Michael van Laar

Are there hidden scalability/performance issues when making heavy use of Repeater Matrix or PageTable fields?

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Hi folks,

I have a simple(?) question, followed by a slightly lengthy background explanation:
Is it a good idea—in terms of scalability and frontend performance—to use a Repeater Matrix or PageTable field to build modular content blocks?


And here is the background explanation:

I’m quite obsessed with the idea of using modular blocks to build the content of a page. Each type of element (e. g. images, videos, quotes, code examples, but also more complex elements like image galleries, promotion boxes for products or events) gets its own set of input fields, encapsulated in a container. The page’s content—or certain parts of it—are then built by stacking containers of different element types. Using such content blocks allows all kinds of pre-processing happening behind the scenes.

By now I implemented modular content blocks in one ProcessWire instance, using a Repeater Matrix field. This works great but comes along with some serious performance issues.
Let’s ignore the backend-related performance issues. They can be solved by either not opening all Repeater items or by building a solution using a PageTable field and the PageTableExtended module instead of Repeater Matrix.

Regarding the frontend: I noticed that it’s pretty much unusable without activated cache. No surprise. This article page, for example, consists of 30 different content blocks—plus some more page references for author, category, article series, etc. Without activated cache, the loading time is simply unacceptable. The PHP object with all its sub-objects must be quite big, which explains the slow server response. With activated cache, the pages load pretty fast (letting aside the external cookie banner which is an experiment), due to the performance optimization features I built into the content block templates.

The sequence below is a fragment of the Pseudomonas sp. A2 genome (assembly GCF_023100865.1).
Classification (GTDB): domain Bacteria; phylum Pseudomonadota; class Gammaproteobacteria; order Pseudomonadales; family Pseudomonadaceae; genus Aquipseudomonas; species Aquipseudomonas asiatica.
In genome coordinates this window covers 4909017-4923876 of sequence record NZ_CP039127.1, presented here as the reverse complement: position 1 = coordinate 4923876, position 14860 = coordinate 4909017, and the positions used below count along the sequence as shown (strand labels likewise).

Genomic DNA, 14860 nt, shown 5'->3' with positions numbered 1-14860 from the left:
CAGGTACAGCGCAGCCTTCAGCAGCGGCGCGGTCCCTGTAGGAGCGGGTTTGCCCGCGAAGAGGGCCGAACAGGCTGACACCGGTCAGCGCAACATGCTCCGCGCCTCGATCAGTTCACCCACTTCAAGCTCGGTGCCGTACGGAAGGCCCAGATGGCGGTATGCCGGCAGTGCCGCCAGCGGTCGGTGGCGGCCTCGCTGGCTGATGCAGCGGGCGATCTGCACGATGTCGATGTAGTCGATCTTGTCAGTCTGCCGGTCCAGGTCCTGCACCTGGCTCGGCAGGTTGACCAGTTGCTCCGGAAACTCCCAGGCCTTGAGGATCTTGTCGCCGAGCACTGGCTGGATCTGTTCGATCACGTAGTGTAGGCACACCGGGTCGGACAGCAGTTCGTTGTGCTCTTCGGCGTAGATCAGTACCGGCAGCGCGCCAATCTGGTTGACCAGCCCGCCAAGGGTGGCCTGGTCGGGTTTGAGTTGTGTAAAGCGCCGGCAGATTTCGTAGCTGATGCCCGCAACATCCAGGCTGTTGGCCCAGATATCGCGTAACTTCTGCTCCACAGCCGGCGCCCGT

But there is more than just article pages: What about list pages? What about the XML sitemap which in my case iterates over all content blocks of all pages to include information about all images and embedded videos?

The blog where I use the Repeater Matrix content block solution is still very small (because I haven’t had the time to write articles). But what happens when such a website gets bigger? Think of a website with 150 pages, each consisting of 20 content blocks. Let’s stick to the XML sitemap example: ProcessWire would have to iterate over 3150 pages in total to render the output. This wouldn’t happen too often because the output can be saved—using the built-in cache or ProCache. But it needs to be done on a regular basis.

That’s why my question:

  • Is it a good idea to build modular content blocks like this with ProcessWire?